To form highly fluorescent metal chelates, a metal ion is combined with a weakly fluorescent or nonfluorescent compound containing chelate-forming, electron-donating functional groups. Researchers explain how large cyclic molecules can be used to synthesize large metallic complexes containing two or more metal atoms.
Polymetallic complexes are formed when two or more metal atoms combine with organic molecules to form larger, more complex molecular structures. These complexes are used in the development of new catalysts, molecular magnets, and sensors, among other things. Polymetallic complexes were previously synthesized through the trial-and-error method of combining metal ions with organic ligands, resulting in unpredictable compounds.
The modern approach makes use of macrocycles, which are organic molecules with a ring structure. The interior space of macrocyclic molecules can be used to anchor a polymetallic complex during its formation, allowing for the reproducible synthesis of predictable end products.
Researchers describe how large cyclic molecules can be used for the synthesis of big metallic complexes with two or more metal atoms.
Shigehisa Akine of Kanazawa University, Mark MacLachlan of the University of British Columbia (UBC) and NanoLSI (Kanazawa University), and Mohammad Chaudhry, a UBC Ph.D. student, have now published a comprehensive overview of the synthesis of polymetallic complexes via the macrocycle route, which also discusses how certain properties of a complex can be tuned by changing the composition of the macrocycle used.
The scientists begin by discussing the field’s origins. It was demonstrated in the 1970s that [2+2] macrocycle dinuclear complexes could be formed using a relatively simple organic compound with the molecular formula C9H8O3 as the building block. These dinuclear complexes are made up of two metal atoms that are arranged in an organic ‘web’ with two-fold symmetry. Similar Robson macrocycles, as they are known, can be created using six metals, with the overall [3+3] structure having three-fold (triangular) symmetry. Robson macrocycles are still being studied today, but the method is somewhat unpredictable.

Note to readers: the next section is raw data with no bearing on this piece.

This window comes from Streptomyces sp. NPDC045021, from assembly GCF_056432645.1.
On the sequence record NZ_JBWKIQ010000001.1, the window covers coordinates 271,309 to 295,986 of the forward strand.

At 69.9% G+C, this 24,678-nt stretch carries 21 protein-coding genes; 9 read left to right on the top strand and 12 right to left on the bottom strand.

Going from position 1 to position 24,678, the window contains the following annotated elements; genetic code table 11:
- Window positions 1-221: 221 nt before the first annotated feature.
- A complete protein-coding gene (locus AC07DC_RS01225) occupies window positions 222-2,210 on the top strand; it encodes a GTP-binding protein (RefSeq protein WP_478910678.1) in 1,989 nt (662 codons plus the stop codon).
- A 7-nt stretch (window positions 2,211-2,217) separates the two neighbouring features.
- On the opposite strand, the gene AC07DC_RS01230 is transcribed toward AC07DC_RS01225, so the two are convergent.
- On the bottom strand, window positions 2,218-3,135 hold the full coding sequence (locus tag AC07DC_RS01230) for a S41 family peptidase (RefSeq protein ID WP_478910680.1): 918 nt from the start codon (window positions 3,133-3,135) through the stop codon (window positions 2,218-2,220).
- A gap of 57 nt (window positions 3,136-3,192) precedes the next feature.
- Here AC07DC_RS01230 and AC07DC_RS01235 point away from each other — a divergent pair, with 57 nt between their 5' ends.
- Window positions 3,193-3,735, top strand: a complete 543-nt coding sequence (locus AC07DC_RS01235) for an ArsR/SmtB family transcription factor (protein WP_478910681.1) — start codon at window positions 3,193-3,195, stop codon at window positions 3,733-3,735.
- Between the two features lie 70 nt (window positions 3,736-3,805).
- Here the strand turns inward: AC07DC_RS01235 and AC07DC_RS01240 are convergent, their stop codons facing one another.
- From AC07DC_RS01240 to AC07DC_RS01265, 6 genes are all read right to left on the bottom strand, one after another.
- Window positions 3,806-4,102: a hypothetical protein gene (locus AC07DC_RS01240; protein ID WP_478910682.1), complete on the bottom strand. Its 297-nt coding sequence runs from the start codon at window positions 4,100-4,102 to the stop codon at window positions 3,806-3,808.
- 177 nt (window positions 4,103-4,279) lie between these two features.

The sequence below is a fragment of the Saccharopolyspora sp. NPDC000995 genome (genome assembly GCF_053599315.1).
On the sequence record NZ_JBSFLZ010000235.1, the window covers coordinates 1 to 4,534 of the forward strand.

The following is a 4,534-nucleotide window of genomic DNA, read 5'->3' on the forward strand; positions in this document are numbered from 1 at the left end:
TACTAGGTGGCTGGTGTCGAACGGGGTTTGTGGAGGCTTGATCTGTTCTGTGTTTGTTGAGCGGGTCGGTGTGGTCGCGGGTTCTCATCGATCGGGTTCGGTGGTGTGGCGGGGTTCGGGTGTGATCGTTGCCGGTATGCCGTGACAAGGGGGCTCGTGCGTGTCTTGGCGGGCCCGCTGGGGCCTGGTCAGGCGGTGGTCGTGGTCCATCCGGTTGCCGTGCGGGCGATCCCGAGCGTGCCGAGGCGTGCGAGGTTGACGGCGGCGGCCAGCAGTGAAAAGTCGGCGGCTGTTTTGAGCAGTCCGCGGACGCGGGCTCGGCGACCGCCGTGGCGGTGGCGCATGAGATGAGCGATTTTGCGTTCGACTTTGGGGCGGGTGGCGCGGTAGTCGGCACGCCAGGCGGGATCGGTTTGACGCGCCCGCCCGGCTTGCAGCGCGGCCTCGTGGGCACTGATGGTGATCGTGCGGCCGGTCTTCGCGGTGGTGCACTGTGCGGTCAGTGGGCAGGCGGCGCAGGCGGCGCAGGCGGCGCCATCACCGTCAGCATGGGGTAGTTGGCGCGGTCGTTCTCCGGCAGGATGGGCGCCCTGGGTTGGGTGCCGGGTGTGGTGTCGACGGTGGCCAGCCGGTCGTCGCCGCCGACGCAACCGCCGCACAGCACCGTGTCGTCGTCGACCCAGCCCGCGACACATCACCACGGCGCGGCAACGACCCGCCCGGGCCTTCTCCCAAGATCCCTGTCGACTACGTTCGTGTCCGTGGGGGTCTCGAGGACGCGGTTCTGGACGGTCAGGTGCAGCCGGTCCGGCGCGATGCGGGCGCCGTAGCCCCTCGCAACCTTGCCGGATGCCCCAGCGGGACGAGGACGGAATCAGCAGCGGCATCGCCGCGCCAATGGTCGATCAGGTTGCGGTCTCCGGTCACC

Cation separation is aided by complexation with auxiliary ligands. Migration times vary according to the degree of complexation. Thus, the type and concentration of the complexing agent, pH, ionic strength, viscosity, and so on can all influence migration.
The researchers go on to explain how [2+2] (two-fold symmetry) and [3+3] (triangular symmetry) macrocycles are also used in modern designs. Because of their potential as single-molecule magnets – molecules that exhibit (para)magnetism – the [3+3] compounds are currently being actively researched. The magnetic properties of the resulting molecules can be tuned using macrocycles by varying cluster sizes and compositions. The [2+2] complexes are known to have cavities that can be exploited to form unique clusters.
The ‘Pacman macrocycles,’ which are made up of ligands with a cleft, are another intriguing class of multimetallic structures. Small metal-ligand-metal molecules can be captured and activated using this geometry. Pacman macrocycles with two uranium atoms have been extensively studied in the context of nuclear waste processing in this context. Akine, MacLachlan, and Chaudhry also demonstrate that, more broadly, chemists have succeeded in creating several structurally and chemically distinct polymetallic complexes by using Pacman ligands.
The researchers’ final type of macrocycle is one with pyridine rings (pyridine is similar to benzene, with one C-H unit replaced by nitrogen). Pyridine-ring macrocycles have a high degree of flexibility and can be used to synthesize a wide range of complex multimetallic structures; the authors provide numerous examples of silver-containing complexes.
The scientists conclude their review with an outlook on this fascinating research area. They specifically mention that mimicking the activity of naturally occurring clusters in living systems is likely to be a future trend. Indeed, polymetallic complexes play critical roles in important reactions such as the reduction of nitrogen to ammonia and the oxidation of carbon monoxide to carbon dioxide. According to Chaudhry et al., “the potential selectivity and control rendered by the macrocycle-templating method is especially appealing for consistent, reproducible production of functional multimetallic clusters.”
Complexation is a critical process that determines whether mineral solubility limits are reached, the amount of adsorption that occurs, and the redox state of the water. Chemicals and ligands can also form stable, soluble complexes. Synthetic chelating agents (such as ethylenediamine), partially oxidized biodegradation products (such as acids), and natural humic materials could all be ligands in leachates.